I've just returned from traveling for a few days, taking my monthly visit to check in with my elderly family members in another state. These trips are squeezed in between my teaching commitments, and packed with emotional, administrative, and unexpected events. This trip I found that I managed to check off all the to-do items, and stayed available and open for the relational parts of the visiting. Lately I've been finding it easier and easier to take things as they are, to see the excuses and simply not make them. This has felt really good. Accepting that I have made choices, rather than finding ways to explain to myself (or others) the why or why nots of all the resulting situations or conditions. Who knew that this would also save me a lot of energy, making me feel less weary and more available even when I am just as "busy?" It has also reduced the sense of pressure on me, results in much less of the emotional backlash behaviors like argumentativeness or over eating, and helps me keep myself rested and ready for what is there to be done or felt.
This new sense of freedom has evolved recently even more as I've been exploring the Niyama of Tapas (discipline and purification through inner heat), one of the principles of yoga (see recent blogs on this subject). I find that I can act upon my intentions, giving myself what I need, without making excuses or needing any rationales. I was able to simply include a short yoga practice in every day even with travel and many demands on my time. This helped me to be more rested, more receptive, and much less judgmental. It was as though I've been strengthening and developing my muscles of action rather than those qualities of judgmental mind that bring endless comparisons and projections. This seems to also liberate my ability to work within much more realistic time frames, and establish more achievable goals. I am amazed.
Openness to inner discipline also directly relates to all the other yogic principles of the Yamas and Niyamas (see recent blogs)... Saucha (purity) and Asteya (non-stealing), Satya (truth) and of course Santosha too (contentment). When we let ourselves be truthful rather than explaining, restrain from taking that which is not ours to take (like the attention of others to our point of view), clear out the clutter of misrepresentation and judgment (all the justifications and should, would, coulds) and allow contentment with what actually is (finding gratitude and joy), well, we no longer need to hide behind the excuses and rationales that explain the choices we make. We know that we are responsible for the choice and act, even if it is a correction of a prior act.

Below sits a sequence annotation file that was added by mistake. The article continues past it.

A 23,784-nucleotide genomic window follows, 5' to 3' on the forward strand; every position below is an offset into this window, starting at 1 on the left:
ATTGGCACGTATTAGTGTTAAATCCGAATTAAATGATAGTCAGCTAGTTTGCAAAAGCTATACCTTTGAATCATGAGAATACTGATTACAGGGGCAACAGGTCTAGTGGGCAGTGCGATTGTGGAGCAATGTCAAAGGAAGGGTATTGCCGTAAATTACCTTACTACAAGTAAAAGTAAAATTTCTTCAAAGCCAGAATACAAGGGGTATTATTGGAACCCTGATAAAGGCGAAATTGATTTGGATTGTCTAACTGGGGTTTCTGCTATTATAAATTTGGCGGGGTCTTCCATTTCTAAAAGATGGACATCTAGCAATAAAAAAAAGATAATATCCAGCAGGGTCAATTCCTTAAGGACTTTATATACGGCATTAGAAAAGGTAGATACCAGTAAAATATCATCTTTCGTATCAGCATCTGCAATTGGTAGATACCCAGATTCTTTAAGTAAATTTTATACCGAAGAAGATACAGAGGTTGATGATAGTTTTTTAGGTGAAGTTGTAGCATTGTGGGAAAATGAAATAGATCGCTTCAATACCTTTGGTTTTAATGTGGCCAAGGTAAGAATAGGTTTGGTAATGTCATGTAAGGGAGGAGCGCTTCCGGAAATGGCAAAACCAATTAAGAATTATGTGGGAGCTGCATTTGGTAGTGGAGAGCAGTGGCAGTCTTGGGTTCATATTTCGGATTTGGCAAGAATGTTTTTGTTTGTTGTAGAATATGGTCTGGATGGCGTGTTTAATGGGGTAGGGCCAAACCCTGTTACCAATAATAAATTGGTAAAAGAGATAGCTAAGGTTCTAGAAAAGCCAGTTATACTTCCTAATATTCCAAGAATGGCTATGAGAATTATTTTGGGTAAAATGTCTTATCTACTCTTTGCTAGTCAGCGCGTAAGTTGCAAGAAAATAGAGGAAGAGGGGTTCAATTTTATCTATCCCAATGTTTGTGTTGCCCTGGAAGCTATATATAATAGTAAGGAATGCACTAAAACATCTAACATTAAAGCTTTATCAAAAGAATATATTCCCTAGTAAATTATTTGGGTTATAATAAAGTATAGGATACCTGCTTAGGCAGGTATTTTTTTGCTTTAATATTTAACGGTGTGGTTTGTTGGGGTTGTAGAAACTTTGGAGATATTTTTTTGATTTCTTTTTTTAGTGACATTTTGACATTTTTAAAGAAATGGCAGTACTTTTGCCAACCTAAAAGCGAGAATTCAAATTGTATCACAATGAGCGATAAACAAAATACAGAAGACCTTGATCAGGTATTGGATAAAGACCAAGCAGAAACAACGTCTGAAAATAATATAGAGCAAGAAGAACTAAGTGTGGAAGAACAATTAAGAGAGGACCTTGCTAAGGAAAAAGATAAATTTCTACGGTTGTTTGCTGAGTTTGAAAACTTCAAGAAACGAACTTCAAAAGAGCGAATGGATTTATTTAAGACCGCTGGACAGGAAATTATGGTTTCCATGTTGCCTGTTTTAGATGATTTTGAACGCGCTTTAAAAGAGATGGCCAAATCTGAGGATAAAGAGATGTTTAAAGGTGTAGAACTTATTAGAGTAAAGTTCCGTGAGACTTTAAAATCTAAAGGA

I could also title this thought "Trkonasana," since triangle pose embodies a combination of truth, discipline, nonjudgment and awareness. Like life itself, it is a balancing act, a serious stretch, opening on one side making new internal space, and by necessity yielding into the strength required. Finding triangle can begin in any moment, since it evolves out of a steady foundation, an elongated, integrated and soft spine, and a steady and unified sense of energy in the breath that moves between earth and sky. In any given day my body opens to Trkonasana to its own degree, the breath flows the length of me, my spine releases or clenches, my feet feel firm and easy on the earth or I may be shaky and off balance. I love discovering my true self in this way, never knowing what the moment will be until I am that moment. Triangle offers every possibility boiled down, what actually is so in that breath. And even the one inhale does not predict what might be possible in the next. I laugh at the joy of discovering revolved triangle emerging - twisted and reversed - or at literally falling to the mat out of triangle on one side as though the world was turning just a little too fast for me that day. Simply being makes self criticism unnecessary. Any asana can offer the same exploration; and endless understandings come through the practice.
Discipline and honesty are a beautiful combination on the path to truth and contentment, but you can take the path from any direction. Exploring contentment will take you perhaps by different turns and twists, to clarity and ease of judgment. I've learned to be curious rather than afraid of these big concepts. They are just what you discover in them. And the more I explore, the more I discover. I don't spend time worrying about what I don't know, because the vastness of that would paralyze me. I simply keep wondering "what is this?" and investigate, finding that the inquiry itself is liberating me to see more and more "just as it is."